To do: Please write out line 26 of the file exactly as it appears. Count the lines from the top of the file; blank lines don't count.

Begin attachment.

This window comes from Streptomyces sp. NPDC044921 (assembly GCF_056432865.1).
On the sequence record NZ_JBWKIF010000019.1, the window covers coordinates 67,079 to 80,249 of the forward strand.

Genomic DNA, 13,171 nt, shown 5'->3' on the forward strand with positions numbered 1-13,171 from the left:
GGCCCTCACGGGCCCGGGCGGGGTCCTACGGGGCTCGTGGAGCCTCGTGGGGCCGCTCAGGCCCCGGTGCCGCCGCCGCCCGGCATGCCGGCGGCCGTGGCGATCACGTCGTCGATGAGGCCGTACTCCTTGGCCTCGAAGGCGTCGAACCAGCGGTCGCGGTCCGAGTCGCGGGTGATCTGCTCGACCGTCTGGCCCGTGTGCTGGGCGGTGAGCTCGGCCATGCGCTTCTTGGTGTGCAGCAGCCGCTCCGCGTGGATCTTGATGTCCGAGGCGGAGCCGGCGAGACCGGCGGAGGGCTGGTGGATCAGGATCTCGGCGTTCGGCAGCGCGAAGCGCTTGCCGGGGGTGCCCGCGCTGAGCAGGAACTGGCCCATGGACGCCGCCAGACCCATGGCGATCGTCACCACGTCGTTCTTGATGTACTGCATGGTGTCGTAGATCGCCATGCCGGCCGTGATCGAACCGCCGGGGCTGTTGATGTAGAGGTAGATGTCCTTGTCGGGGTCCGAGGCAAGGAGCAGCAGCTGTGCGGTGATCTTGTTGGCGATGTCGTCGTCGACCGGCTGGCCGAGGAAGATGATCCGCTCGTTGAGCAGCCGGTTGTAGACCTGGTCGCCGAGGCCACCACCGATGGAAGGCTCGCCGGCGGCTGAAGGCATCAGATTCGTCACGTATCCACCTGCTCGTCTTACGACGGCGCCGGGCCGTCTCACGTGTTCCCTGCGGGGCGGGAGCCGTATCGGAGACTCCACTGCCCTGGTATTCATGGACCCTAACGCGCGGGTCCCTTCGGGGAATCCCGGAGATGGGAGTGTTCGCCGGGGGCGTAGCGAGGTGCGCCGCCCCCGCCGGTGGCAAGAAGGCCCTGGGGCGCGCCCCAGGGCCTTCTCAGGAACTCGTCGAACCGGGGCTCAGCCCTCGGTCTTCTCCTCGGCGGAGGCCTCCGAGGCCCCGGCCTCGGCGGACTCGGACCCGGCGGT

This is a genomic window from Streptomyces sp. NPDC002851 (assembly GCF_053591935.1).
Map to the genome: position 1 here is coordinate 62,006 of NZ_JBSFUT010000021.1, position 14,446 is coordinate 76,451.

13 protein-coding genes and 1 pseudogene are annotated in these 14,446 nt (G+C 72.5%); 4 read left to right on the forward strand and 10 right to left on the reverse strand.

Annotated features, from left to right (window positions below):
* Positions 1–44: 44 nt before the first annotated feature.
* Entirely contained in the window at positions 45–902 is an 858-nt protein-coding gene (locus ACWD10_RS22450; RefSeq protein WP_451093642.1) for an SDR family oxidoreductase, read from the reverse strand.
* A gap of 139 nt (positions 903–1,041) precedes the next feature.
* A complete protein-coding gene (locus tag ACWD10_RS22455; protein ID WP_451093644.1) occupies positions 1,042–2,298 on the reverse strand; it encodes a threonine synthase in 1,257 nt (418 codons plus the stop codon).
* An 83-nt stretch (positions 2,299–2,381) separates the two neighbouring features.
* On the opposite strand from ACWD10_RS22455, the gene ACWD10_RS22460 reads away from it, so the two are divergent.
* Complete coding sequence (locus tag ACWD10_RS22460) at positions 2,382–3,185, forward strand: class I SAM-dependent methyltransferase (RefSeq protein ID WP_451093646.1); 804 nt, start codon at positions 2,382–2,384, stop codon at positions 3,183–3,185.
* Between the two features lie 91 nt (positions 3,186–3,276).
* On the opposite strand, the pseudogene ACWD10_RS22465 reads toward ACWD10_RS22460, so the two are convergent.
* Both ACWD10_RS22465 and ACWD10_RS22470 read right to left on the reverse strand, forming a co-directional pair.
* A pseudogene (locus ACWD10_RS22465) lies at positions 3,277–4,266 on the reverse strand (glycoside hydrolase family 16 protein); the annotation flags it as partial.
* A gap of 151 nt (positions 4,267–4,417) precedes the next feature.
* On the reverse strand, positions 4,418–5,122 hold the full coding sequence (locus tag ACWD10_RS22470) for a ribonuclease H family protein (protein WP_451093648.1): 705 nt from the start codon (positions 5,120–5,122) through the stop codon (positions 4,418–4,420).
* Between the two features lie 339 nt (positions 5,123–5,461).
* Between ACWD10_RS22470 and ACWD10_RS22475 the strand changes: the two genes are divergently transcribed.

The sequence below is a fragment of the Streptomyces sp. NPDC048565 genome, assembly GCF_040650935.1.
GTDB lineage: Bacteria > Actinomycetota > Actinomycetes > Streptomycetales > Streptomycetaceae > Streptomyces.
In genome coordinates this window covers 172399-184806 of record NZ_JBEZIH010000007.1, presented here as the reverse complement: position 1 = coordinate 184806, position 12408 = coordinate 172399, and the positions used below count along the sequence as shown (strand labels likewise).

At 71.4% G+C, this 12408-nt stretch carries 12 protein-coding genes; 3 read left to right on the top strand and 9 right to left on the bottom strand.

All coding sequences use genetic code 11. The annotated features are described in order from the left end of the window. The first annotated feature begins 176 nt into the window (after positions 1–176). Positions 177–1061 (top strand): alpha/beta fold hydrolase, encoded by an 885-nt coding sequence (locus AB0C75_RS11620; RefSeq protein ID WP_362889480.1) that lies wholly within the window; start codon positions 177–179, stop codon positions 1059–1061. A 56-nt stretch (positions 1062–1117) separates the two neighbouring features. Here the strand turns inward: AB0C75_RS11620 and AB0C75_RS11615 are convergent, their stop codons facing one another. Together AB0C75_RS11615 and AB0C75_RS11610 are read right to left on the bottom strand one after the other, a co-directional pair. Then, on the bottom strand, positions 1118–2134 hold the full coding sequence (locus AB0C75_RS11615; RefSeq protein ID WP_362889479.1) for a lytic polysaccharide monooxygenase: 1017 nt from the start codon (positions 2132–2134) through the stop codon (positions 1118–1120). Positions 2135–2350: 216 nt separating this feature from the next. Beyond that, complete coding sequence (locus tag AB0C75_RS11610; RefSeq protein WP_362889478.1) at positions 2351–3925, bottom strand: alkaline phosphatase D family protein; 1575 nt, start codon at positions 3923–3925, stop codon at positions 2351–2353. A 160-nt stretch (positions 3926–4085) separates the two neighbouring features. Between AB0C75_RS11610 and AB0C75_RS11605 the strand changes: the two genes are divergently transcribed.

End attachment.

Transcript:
In genome coordinates this window covers 172399-184806 of record NZ_JBEZIH010000007.1, presented here as the reverse complement: position 1 = coordinate 184806, position 12408 = coordinate 172399, and the positions used below count along the sequence as shown (strand labels likewise).